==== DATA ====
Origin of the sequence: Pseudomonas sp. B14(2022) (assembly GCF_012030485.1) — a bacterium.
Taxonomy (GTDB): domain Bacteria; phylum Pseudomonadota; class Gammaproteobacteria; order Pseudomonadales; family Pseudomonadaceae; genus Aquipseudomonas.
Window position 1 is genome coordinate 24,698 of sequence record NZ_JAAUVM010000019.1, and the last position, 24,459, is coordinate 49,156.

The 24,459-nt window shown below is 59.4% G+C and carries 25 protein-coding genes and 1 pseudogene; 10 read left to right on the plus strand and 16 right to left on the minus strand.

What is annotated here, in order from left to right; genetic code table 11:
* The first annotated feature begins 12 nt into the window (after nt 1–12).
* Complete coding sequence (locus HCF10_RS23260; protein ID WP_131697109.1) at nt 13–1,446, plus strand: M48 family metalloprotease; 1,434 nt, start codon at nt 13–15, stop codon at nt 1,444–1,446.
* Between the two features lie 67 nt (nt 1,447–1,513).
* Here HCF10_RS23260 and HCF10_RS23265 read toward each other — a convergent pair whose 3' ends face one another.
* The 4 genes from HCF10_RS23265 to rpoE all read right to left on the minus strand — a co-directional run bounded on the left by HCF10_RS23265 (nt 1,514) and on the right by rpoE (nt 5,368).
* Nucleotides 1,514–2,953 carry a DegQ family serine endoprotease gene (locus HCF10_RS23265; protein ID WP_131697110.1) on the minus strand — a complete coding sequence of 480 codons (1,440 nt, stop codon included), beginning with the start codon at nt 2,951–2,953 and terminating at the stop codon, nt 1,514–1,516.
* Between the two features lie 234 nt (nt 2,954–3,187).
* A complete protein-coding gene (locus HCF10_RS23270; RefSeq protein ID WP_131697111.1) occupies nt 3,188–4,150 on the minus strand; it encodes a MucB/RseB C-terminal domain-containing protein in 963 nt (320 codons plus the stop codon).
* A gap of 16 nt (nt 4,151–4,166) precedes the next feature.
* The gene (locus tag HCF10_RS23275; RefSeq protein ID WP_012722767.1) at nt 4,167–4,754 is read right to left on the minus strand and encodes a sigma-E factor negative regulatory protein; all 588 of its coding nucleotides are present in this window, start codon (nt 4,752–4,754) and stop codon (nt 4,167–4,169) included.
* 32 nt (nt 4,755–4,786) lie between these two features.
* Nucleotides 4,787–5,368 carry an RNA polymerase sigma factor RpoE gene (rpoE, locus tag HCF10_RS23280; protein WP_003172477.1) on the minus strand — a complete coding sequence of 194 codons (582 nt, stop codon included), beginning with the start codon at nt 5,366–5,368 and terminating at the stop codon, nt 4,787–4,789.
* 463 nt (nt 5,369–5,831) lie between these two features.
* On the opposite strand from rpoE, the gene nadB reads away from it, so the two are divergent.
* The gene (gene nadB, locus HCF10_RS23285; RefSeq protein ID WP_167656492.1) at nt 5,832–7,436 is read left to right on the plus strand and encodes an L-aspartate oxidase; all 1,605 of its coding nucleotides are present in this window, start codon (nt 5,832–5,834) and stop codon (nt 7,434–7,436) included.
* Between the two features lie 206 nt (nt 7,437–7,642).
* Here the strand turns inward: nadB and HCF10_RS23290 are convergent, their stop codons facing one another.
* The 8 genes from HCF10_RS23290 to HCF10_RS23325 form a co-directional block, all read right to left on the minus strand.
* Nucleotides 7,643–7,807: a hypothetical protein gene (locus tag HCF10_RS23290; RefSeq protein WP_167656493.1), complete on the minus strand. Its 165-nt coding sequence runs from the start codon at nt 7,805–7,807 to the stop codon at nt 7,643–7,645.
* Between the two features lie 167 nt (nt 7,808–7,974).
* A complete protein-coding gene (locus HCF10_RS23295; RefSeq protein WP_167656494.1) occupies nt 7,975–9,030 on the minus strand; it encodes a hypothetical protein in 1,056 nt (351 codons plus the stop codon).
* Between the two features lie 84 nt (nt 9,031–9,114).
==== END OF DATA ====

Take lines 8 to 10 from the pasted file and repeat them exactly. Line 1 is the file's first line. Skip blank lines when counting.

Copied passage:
* Between the two features lie 67 nt (nt 1,447–1,513).
* Here HCF10_RS23260 and HCF10_RS23265 read toward each other — a convergent pair whose 3' ends face one another.
* The 4 genes from HCF10_RS23265 to rpoE all read right to left on the minus strand — a co-directional run bounded on the left by HCF10_RS23265 (nt 1,514) and on the right by rpoE (nt 5,368).